Ukraine's Supreme Court yesterday ruled that presidential election results can be published before it completes hearing an appeal by the losing candidate, paving the way for the inauguration of Western-leaning reformer Viktor Yushchenko.
The court, responding to a motion by Yushchenko's camp, said the results could be published today. It was not immediately clear whether that meant the results would be able to be printed in the two official government newspapers, a precondition for the inauguration.
The decision came on the second day of the court's hearing of a complex appeal by former prime minister Viktor Yanukovych's camp regarding the Dec. 26 elections.
That voting was a rerun of a Nov. 21 election, in which Yanukovych was declared the winner, but that balloting was annulled by the Supreme Court after allegations of massive voting fraud.
Yanukovych in turn contended that last month's election was flawed because many people had been denied the opportunity to vote due to changes in absentee ballot regulations.
Yushchenko's camp contended the appeal essentially was an effort to postpone the inauguration as long as possible.
"This means the inauguration will happen," Mykola Katerinchuk, a Yushchenko representative at the court, said after the decision.
Olena Lukash, a lawyer who previously had represented Yanukovych, agreed with that interpretation, saying that publication means the Supreme Court and the Central Elections Commission cannot rescind the results.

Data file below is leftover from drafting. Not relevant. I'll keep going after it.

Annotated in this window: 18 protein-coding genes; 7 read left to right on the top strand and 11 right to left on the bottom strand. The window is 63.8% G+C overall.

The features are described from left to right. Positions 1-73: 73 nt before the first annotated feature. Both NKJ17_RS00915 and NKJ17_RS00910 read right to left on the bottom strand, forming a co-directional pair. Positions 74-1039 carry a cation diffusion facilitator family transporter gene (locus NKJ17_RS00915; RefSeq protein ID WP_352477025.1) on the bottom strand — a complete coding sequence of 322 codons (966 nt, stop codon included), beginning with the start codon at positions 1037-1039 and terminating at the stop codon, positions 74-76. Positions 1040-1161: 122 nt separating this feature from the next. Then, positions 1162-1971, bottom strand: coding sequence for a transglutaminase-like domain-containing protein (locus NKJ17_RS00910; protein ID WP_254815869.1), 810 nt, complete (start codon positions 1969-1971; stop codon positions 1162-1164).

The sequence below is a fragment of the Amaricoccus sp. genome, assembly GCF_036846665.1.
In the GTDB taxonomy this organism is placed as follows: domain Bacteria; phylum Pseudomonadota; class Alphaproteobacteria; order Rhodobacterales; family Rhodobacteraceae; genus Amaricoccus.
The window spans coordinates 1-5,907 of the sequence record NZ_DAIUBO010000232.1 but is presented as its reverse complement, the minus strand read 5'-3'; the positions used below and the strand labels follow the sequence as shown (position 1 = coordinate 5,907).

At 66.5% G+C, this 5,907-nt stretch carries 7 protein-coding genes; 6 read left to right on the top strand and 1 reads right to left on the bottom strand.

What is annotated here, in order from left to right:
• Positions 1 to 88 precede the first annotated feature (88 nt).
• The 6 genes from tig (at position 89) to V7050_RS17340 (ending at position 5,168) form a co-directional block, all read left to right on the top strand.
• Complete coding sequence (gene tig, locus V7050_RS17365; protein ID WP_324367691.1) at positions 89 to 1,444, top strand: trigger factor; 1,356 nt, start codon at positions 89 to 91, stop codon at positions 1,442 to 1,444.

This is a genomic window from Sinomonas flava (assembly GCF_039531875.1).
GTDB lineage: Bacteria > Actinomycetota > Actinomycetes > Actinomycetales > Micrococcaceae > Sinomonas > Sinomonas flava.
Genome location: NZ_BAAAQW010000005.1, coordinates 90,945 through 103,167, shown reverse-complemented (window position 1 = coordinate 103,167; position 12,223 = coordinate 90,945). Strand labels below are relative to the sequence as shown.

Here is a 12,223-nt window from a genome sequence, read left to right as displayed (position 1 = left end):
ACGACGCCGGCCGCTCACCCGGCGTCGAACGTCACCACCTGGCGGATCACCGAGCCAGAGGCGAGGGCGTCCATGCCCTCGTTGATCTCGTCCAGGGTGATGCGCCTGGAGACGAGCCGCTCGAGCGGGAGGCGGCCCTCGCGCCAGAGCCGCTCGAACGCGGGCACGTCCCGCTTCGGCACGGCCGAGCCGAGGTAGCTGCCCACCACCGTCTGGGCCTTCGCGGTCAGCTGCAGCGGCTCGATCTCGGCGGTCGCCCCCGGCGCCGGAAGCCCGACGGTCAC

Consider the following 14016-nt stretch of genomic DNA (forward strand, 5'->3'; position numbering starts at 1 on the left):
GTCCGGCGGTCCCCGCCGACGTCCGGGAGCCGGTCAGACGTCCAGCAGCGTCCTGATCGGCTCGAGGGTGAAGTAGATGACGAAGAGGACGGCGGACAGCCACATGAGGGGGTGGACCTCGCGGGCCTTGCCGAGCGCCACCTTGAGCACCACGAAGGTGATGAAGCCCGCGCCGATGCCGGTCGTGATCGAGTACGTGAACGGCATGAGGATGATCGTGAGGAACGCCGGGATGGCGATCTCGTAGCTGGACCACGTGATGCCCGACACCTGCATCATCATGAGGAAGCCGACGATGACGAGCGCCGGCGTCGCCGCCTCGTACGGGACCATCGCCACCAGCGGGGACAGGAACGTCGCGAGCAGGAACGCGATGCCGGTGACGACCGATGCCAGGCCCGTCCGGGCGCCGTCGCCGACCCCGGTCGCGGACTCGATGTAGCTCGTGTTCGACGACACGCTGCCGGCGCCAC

"It is a politically motivated decision," complained one Yanukovych representative, Taras Chornovyl.
Officials could not immediately be reached to confirm whether an inauguration date would be set. Yushchenko aides had said previously that they were aiming for the inauguration to be Friday or Saturday.
After the decision, the court continued its session on the Yanukovych appeal, leaving open the possibility it could issue further rulings before the election results see print.
Much of the alleged fraud in the Nov. 21 vote was connected with misuse of absentee voting procedures that allowed people to cast multiple ballots.
After the Nov. 21 election, the parliament passed reforms eliminating absentee balloting.
But that provision was overturned by the Constitutional Court the day before last month's vote, leaving little time for many old and ailing people to make voting arrangements. Yanukovych's appeal focuses on that issue, claiming that large numbers of Ukrainians were denied the vote.
The court on Monday rejected several maneuvers by the Yanukovych camp, including a call to move the entire proceedings to the Administrative Court, which exists only on paper.
A presidential order creating the Administrative Court was issued in 2002, but steps to bring it into existence have not been implemented.
The court also rejected a motion to call the head of the Central Elections Commission as a witness and turned down a request for one of the judges to be excluded for saying the court had already dealt with major elements of the complaint.
The court has until Friday to decide on the appeal.